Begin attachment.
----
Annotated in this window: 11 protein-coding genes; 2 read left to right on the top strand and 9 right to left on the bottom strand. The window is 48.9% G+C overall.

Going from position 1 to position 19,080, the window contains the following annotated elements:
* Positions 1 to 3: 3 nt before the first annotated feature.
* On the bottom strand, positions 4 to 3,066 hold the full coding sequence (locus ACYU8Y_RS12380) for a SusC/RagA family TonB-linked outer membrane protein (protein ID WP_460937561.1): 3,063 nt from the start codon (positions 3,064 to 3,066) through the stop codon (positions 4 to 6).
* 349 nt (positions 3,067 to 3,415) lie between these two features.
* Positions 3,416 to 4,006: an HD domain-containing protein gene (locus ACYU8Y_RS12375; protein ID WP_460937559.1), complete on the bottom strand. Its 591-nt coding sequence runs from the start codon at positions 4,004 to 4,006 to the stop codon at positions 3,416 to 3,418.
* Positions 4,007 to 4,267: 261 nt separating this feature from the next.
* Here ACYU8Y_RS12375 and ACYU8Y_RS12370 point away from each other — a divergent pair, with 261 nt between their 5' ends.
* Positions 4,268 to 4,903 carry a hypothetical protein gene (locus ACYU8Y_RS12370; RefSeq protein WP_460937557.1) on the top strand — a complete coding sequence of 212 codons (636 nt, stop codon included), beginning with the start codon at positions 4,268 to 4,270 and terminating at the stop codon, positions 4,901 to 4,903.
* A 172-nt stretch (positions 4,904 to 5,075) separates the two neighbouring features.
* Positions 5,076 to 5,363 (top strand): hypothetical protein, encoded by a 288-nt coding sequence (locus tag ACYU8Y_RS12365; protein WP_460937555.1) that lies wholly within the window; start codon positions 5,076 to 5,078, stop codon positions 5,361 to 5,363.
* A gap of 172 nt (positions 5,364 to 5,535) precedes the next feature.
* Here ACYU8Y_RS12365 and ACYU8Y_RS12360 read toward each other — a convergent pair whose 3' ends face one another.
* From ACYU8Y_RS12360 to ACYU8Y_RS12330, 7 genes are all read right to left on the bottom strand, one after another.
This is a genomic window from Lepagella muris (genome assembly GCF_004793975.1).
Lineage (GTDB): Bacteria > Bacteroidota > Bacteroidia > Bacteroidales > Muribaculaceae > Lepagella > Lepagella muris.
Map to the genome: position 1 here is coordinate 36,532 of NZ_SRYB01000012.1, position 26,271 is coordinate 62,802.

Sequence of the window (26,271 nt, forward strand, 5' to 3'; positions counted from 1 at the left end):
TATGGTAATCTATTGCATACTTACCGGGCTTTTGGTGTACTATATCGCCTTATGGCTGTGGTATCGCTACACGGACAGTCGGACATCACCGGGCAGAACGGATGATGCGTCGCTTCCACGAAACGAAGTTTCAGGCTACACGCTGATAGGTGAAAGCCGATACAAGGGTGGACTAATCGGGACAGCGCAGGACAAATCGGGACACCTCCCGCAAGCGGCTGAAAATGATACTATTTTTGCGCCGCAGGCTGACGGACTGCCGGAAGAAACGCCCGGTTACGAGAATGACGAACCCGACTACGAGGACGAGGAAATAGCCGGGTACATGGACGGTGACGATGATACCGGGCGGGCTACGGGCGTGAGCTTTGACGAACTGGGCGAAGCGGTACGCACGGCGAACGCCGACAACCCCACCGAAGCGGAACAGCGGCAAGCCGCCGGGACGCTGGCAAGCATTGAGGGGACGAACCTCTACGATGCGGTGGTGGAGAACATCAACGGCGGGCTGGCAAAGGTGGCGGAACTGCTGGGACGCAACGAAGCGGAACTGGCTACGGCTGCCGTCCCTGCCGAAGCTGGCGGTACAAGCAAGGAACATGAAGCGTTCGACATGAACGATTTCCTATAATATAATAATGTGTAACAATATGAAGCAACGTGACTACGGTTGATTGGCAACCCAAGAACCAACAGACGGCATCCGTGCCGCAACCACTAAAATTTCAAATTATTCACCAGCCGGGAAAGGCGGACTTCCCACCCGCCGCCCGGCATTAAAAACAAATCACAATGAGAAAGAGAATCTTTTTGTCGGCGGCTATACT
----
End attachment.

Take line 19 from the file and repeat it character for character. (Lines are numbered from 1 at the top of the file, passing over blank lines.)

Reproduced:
TATGGTAATCTATTGCATACTTACCGGGCTTTTGGTGTACTATATCGCCTTATGGCTGTGGTATCGCTACACGGACAGTCGGACATCACCGGGCAGAACGGATGATGCGTCGCTTCCACGAAACGAAGTTTCAGGCTACACGCTGATAGGTGAAAGCCGATACAAGGGTGGACTAATCGGGACAGCGCAGGACAAATCGGGACACCTCCCGCAAGCGGCTGAAAATGATACTATTTTTGCGCCGCAGGCTGACGGACTGCCGGAAGAAACGCCCGGTTACGAGAATGACGAACCCGACTACGAGGACGAGGAAATAGCCGGGTACATGGACGGTGACGATGATACCGGGCGGGCTACGGGCGTGAGCTTTGACGAACTGGGCGAAGCGGTACGCACGGCGAACGCCGACAACCCCACCGAAGCGGAACAGCGGCAAGCCGCCGGGACGCTGGCAAGCATTGAGGGGACGAACCTCTACGATGCGGTGGTGGAGAACATCAACGGCGGGCTGGCAAAGGTGGCGGAACTGCTGGGACGCAACGAAGCGGAACTGGCTACGGCTGCCGTCCCTGCCGAAGCTGGCGGTACAAGCAAGGAACATGAAGCGTTCGACATGAACGATTTCCTATAATATAATAATGTGTAACAATATGAAGCAACGTGACTACGGTTGATTGGCAACCCAAGAACCAACAGACGGCATCCGTGCCGCAACCACTAAAATTTCAAATTATTCACCAGCCGGGAAAGGCGGACTTCCCACCCGCCGCCCGGCATTAAAAACAAATCACAATGAGAAAGAGAATCTTTTTGTCGGCGGCTATACT